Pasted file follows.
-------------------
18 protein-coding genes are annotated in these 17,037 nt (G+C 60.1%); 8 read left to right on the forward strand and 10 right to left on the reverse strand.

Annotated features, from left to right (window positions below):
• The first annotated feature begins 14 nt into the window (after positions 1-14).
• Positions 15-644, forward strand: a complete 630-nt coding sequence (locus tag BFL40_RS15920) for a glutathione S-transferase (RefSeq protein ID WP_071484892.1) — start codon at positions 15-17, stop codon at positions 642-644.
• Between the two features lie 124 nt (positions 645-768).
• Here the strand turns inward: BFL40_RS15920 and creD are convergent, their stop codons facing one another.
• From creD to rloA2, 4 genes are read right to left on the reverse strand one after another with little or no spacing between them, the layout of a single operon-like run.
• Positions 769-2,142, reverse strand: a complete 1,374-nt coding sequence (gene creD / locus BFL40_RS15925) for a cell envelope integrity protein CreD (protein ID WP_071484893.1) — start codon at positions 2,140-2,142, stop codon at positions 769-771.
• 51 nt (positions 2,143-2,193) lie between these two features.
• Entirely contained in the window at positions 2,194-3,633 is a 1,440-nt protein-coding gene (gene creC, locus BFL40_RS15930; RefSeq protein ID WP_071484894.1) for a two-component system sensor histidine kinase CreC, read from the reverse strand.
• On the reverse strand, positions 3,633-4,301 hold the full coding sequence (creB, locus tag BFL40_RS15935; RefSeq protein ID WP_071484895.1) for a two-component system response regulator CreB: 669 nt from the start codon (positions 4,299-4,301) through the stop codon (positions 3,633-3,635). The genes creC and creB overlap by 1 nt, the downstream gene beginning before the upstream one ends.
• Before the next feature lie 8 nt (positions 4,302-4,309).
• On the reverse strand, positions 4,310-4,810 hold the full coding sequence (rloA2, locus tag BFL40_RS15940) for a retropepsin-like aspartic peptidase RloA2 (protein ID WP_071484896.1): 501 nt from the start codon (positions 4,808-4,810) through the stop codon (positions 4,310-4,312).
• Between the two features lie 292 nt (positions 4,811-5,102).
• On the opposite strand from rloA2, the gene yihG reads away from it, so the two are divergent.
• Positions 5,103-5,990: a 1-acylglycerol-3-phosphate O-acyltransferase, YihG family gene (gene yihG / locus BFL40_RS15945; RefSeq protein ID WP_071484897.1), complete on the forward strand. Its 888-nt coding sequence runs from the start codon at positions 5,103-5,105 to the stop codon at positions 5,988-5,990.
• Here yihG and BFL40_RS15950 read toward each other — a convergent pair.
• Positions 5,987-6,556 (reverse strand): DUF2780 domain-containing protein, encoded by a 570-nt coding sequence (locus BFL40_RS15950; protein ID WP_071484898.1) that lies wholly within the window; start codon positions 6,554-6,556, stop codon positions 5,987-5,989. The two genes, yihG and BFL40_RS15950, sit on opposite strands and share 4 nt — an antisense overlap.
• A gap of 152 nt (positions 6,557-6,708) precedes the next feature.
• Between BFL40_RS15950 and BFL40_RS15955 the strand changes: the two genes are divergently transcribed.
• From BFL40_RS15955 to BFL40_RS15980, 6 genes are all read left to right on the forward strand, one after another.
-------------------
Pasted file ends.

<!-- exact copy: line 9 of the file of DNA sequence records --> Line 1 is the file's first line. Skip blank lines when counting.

• 51 nt (positions 2,143-2,193) lie between these two features.